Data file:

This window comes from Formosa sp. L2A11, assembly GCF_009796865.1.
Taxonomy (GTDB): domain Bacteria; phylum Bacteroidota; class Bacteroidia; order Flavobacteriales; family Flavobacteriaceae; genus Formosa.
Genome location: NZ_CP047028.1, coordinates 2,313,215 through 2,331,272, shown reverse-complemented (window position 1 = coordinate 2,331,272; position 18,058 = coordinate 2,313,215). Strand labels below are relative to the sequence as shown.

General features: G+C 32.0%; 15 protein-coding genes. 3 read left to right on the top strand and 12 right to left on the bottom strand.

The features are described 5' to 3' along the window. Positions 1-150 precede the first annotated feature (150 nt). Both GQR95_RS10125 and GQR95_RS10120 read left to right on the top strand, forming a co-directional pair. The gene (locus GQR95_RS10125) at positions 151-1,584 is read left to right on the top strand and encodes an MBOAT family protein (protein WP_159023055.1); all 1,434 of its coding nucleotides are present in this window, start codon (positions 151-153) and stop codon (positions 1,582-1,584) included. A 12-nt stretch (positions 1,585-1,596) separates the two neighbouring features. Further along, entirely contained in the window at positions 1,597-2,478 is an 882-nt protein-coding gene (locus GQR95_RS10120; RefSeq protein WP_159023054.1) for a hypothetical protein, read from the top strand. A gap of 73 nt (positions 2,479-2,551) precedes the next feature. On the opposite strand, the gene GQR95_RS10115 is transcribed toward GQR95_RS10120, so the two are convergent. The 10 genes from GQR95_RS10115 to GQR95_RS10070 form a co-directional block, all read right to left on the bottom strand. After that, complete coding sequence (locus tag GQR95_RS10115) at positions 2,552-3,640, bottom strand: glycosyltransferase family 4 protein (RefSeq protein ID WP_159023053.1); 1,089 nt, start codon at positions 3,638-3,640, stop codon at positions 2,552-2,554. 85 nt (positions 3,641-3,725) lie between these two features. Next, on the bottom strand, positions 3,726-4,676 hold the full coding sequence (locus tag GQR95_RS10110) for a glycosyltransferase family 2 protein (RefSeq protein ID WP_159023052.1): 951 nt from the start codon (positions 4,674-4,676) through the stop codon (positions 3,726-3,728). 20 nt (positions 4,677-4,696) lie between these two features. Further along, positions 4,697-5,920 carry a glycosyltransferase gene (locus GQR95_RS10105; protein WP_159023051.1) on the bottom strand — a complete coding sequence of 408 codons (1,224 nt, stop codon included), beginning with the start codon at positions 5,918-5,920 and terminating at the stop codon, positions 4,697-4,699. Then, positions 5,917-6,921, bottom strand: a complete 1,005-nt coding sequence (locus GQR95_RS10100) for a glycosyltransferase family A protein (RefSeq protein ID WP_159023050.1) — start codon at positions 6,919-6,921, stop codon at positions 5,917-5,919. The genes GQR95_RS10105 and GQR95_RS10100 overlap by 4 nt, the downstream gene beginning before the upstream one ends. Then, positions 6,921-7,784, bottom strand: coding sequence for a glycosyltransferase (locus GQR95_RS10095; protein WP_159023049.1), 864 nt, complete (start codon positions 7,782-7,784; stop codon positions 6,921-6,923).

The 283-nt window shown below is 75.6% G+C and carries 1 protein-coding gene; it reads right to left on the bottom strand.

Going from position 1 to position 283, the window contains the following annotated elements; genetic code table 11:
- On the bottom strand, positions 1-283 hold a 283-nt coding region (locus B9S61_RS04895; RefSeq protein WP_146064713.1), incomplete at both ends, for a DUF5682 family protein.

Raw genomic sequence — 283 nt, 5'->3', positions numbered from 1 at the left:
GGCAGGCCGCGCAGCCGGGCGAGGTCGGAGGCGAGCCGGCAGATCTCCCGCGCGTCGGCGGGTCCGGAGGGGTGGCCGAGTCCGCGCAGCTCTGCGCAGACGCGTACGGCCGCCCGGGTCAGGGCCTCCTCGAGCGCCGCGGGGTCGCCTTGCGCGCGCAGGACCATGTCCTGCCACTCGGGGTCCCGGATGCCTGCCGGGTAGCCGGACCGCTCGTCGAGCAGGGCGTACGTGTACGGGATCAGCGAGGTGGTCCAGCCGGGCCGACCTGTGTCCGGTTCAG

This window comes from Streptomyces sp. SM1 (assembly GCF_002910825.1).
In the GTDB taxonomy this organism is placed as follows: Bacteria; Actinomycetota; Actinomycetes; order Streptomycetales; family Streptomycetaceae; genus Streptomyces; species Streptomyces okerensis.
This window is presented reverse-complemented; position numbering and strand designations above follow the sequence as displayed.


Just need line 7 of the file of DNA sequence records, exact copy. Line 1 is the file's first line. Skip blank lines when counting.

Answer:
Going from position 1 to position 283, the window contains the following annotated elements; genetic code table 11: